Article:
Victims of Slatkin May Get More Money Back
The trustee in the Reed Slatkin bankruptcy doubled his estimate Monday of what victims of Slatkin’s Ponzi scheme might recover, saying it could reach 40 cents for every dollar lost -- and more if investors who came out ahead in the scam would “find it in their hearts” to return some of their profits.
Hundreds of people were cheated by Slatkin, a former investment advisor from Santa Barbara who constructed an illusory empire using $593 million collected from Hollywood celebrities, Internet moguls and fellow Scientologists. He pleaded guilty to operating a financial fraud that continued for 15 years before dissolving into bankruptcy proceedings in May 2001. He is serving a federal prison term of 14 years.
The bankruptcy trustee, Todd Neilson, initially had said that the scheme’s victims might expect to recover just 20 cents for every dollar lost. That estimate was cited last week in complaints by some investors who argued that the legal battle to recover funds was too expensive and taking too long.
In a memo presented at a hearing Monday before Bankruptcy Judge Robin Riblet in Santa Barbara, Neilson said the 20-cent reckoning was made at a stage of the case when “it was very difficult to estimate with any degree of reasonable accuracy possible payout percentages.”
The main reason for the uncertainty was the fact that only some of Slatkin’s clients were paid back more than they invested -- a common occurrence in such so-called Ponzi schemes, which use funds from later investors to pay phony profits or dividends to the earliest participants.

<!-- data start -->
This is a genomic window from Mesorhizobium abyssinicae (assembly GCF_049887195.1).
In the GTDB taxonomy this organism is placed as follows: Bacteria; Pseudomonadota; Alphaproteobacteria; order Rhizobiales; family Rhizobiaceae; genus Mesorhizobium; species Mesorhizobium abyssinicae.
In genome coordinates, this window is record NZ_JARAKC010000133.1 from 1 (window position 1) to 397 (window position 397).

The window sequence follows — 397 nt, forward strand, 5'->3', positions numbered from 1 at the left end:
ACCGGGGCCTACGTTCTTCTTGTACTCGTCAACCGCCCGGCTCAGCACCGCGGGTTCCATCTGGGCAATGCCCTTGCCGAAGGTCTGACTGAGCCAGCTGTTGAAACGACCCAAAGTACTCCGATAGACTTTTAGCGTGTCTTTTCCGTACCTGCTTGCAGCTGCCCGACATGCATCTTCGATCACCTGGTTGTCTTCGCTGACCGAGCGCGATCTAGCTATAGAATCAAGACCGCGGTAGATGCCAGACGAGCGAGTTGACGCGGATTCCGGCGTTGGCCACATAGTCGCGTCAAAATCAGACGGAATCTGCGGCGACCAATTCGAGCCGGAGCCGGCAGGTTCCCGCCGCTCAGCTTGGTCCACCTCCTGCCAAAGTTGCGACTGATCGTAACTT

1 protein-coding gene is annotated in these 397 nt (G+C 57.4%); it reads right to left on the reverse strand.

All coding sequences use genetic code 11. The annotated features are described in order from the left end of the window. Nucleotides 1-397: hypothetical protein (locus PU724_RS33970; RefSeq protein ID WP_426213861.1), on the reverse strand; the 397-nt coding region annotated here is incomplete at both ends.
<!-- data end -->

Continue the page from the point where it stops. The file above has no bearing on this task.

Neilson sued 430 of these so-called “net debtors,” seeking the return of anything they received in excess of the amount they put in.
So far, 144 of those suits have been settled -- typically at about 80 cents on the dollar -- for a total of $31.8 million, most of it to be collected in payments over the next two or three years. For example, tobacco litigator John Coale and his wife, legal commentator Greta Van Susteren, agreed to return about $700,000 of the $939,000 they netted.
Suits seeking an additional $138 million are pending against other defendants, including actor Peter Coyote, who made $943,000.
If those defendants “were to simply find it within their hearts and wallets to pay the $138 million without any further litigation,” Neilson wrote, it would yield a return to the creditors of 84% of their losses.
But Neilson called that scenario “highly unlikely.” A “more realistic approach,” according to his memo, would be to assume that 35% of the $138 million can be collected by spending an additional $7 million on litigation -- a formula that would bring the recovery to about 40% of the losses.
At the hearing Monday, Judge Riblet approved nearly all the requests for fees submitted so far by Neilson and by Gumport Reitman & Montgomery, one of the law firms representing him. An approval hearing for millions of dollars in fees submitted by another firm, Kirkland & Ellis, has been postponed until February.